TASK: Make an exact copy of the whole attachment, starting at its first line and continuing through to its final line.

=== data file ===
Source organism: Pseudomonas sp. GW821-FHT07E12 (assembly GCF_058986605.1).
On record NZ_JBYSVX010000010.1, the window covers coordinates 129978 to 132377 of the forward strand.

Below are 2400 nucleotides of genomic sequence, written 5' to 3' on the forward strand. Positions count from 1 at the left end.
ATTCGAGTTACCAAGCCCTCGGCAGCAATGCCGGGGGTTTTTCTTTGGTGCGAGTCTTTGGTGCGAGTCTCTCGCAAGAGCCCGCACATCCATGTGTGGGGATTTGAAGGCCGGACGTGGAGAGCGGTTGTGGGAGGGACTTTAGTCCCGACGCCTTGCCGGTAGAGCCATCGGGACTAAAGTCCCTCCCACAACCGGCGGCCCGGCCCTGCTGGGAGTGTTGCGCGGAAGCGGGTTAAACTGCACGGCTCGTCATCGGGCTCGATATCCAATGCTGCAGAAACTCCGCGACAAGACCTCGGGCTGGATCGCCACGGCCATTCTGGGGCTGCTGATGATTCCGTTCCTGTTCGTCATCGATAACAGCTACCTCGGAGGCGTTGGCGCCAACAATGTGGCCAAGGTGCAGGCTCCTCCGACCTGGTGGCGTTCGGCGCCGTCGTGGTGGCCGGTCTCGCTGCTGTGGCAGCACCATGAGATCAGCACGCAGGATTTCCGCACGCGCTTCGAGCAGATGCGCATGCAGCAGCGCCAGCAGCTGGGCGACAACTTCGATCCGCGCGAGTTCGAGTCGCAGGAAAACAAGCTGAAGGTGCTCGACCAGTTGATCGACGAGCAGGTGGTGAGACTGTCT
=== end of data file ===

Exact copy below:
Source organism: Pseudomonas sp. GW821-FHT07E12 (assembly GCF_058986605.1).
On record NZ_JBYSVX010000010.1, the window covers coordinates 129978 to 132377 of the forward strand.

Below are 2400 nucleotides of genomic sequence, written 5' to 3' on the forward strand. Positions count from 1 at the left end.
ATTCGAGTTACCAAGCCCTCGGCAGCAATGCCGGGGGTTTTTCTTTGGTGCGAGTCTTTGGTGCGAGTCTCTCGCAAGAGCCCGCACATCCATGTGTGGGGATTTGAAGGCCGGACGTGGAGAGCGGTTGTGGGAGGGACTTTAGTCCCGACGCCTTGCCGGTAGAGCCATCGGGACTAAAGTCCCTCCCACAACCGGCGGCCCGGCCCTGCTGGGAGTGTTGCGCGGAAGCGGGTTAAACTGCACGGCTCGTCATCGGGCTCGATATCCAATGCTGCAGAAACTCCGCGACAAGACCTCGGGCTGGATCGCCACGGCCATTCTGGGGCTGCTGATGATTCCGTTCCTGTTCGTCATCGATAACAGCTACCTCGGAGGCGTTGGCGCCAACAATGTGGCCAAGGTGCAGGCTCCTCCGACCTGGTGGCGTTCGGCGCCGTCGTGGTGGCCGGTCTCGCTGCTGTGGCAGCACCATGAGATCAGCACGCAGGATTTCCGCACGCGCTTCGAGCAGATGCGCATGCAGCAGCGCCAGCAGCTGGGCGACAACTTCGATCCGCGCGAGTTCGAGTCGCAGGAAAACAAGCTGAAGGTGCTCGACCAGTTGATCGACGAGCAGGTGGTGAGACTGTCT